News

The Latest: Union head: New Jersey pension ruling is 'theft'

TRENTON, N.J. – The Latest on the New Jersey Supreme Court upholding a 2011 law that suspended public pension cost-of-living payments (all times local):

11:05 a.m.

The head of New Jersey’s largest teacher’s union says a state Supreme Court ruling upholding the suspension of cost-of-living payments to pensioners is “theft, plain and simple.”

The court delivered a victory Thursday to Republican Gov. Chris Christie and ruled the state does not owe public pensioners cost-of-living payments suspended under a 2011 law. It effectively keeps the state from having its unfunded liability increased by about $17.5 billion.

New Jersey Education Association President Wendell Steinhauer says the decision takes away members’ promised payments and reinforces the need to pass a constitutional amendment that would require quarterly pension payments.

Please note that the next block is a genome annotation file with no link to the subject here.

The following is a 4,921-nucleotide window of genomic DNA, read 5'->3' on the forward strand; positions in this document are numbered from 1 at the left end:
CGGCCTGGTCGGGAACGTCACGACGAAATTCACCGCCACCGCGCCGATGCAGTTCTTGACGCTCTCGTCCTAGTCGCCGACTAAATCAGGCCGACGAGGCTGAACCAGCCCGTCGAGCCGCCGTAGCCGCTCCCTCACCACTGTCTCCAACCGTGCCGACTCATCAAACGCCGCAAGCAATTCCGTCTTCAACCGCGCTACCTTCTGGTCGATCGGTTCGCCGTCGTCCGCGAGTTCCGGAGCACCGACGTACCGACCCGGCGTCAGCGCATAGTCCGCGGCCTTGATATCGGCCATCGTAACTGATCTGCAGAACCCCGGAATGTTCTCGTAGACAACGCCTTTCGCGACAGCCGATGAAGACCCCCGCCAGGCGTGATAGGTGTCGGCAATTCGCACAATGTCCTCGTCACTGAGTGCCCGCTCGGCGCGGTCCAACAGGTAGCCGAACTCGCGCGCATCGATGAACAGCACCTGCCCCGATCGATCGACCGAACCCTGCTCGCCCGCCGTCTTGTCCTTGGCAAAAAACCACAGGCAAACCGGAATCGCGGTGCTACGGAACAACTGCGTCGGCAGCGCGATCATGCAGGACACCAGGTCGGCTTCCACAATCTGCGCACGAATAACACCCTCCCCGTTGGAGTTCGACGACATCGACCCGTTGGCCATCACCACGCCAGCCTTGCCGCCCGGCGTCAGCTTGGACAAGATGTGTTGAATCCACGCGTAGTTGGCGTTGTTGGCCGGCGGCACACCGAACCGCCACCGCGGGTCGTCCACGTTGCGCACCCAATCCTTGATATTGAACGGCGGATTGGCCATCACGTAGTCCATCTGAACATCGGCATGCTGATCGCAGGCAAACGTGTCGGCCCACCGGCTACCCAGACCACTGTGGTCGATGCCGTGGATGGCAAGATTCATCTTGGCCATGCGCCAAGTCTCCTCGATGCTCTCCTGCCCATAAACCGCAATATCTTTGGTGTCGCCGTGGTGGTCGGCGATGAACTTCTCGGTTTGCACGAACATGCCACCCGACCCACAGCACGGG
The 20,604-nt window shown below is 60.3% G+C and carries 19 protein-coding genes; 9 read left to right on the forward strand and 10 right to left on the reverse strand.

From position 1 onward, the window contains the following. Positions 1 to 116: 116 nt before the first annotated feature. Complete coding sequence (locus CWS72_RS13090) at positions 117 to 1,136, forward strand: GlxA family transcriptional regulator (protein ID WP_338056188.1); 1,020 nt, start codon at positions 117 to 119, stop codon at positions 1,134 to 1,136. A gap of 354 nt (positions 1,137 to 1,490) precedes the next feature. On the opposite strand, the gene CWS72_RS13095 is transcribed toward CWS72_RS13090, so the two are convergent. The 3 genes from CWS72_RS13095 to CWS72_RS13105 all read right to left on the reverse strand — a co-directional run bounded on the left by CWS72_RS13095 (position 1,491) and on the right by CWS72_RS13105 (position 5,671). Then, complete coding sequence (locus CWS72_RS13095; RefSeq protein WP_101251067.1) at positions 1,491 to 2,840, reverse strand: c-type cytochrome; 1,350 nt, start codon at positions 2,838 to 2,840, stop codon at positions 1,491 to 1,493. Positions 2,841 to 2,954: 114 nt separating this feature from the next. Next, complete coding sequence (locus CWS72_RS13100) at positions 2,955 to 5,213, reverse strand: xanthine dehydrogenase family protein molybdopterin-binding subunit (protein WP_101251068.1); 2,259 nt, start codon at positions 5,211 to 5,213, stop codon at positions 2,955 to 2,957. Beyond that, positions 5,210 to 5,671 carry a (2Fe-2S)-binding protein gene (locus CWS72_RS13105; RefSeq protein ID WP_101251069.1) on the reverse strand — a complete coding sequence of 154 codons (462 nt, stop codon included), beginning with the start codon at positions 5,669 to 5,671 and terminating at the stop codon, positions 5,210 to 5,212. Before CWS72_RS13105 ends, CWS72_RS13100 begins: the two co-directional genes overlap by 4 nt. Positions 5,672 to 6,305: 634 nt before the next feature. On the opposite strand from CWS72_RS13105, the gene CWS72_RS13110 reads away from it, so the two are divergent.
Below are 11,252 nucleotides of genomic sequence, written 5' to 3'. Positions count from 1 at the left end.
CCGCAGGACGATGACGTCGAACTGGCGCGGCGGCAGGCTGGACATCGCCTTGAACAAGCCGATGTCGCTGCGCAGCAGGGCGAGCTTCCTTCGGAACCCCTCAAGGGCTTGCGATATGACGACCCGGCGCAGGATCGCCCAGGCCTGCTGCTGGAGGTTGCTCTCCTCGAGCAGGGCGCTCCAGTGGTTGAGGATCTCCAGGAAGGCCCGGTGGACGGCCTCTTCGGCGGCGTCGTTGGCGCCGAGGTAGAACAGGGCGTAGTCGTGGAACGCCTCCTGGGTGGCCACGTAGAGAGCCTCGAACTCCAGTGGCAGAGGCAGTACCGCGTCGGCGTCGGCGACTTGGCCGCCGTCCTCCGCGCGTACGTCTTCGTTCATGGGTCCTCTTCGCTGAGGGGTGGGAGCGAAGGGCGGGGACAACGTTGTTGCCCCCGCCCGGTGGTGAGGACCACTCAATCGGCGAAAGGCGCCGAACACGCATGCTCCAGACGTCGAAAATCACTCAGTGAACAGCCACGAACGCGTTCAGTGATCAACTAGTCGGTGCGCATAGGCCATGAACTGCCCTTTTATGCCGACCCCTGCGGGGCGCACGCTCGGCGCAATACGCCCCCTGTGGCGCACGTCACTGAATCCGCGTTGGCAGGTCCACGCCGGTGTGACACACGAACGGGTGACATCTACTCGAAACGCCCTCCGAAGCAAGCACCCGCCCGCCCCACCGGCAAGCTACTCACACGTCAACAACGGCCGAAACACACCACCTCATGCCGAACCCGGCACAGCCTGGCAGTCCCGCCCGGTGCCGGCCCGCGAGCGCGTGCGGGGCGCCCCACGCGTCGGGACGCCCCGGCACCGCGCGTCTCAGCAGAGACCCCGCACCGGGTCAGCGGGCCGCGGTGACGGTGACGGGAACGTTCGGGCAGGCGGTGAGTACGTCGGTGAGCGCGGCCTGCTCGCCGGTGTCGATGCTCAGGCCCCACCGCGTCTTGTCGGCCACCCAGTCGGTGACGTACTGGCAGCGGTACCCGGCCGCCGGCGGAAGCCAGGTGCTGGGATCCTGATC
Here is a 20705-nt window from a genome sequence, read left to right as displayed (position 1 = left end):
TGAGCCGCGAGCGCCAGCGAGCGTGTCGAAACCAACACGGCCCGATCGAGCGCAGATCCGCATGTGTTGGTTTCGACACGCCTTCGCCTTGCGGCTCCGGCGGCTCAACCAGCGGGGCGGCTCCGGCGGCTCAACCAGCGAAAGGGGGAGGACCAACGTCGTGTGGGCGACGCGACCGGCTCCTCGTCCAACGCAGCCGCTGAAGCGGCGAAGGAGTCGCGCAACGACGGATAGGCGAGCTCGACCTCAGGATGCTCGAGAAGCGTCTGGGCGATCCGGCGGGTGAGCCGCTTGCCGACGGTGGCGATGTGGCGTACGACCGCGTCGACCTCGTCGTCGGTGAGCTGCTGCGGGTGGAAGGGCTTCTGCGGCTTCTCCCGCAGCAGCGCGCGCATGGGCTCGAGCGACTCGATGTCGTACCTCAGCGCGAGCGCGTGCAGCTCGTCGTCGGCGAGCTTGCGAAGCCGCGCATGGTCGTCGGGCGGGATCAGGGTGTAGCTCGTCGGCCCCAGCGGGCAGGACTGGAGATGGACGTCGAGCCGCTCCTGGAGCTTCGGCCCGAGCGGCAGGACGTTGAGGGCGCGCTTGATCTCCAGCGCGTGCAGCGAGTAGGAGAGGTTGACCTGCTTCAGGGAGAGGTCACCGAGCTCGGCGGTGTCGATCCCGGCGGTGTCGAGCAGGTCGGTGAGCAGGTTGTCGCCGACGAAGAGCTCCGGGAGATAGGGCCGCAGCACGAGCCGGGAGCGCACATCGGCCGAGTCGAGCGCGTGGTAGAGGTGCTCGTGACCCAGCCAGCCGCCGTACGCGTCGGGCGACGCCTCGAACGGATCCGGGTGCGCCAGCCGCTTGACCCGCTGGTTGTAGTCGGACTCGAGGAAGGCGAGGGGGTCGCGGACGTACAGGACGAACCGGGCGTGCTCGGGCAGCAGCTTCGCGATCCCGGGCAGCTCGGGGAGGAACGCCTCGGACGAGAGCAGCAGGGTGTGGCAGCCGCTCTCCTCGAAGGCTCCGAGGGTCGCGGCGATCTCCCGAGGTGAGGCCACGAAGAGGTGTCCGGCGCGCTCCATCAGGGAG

The Democrat-led Legislature is advancing the amendment, which could be on the ballot this November.

Christie opposes the pension amendment and regularly locks horns with the NJEA over pensions.

___

10 a.m.

The New Jersey Supreme Court delivered a victory Thursday to Republican Gov. Chris Christie and ruled the state does not owe public pensioners cost-of-living payments suspended under a 2011 law.

The 6-1 ruling effectively keeps the state from having its unfunded liability increased by about $17.5 billion and is the second significant victory for Christie over public unions on the pension issue.

Justice Jaynee LaVecchia, writing for the majority, reversed an appellate court’s ruling and said there isn’t enough proof that lawmakers intended to create non-forfeitable right to cost-of-living adjustments.

The court heard oral arguments in March in the case that reaches back to a nearly 5-year-old law passed by a Democrat-led Legislature and signed by Christie that suspended cost-of-living adjustments or COLAs.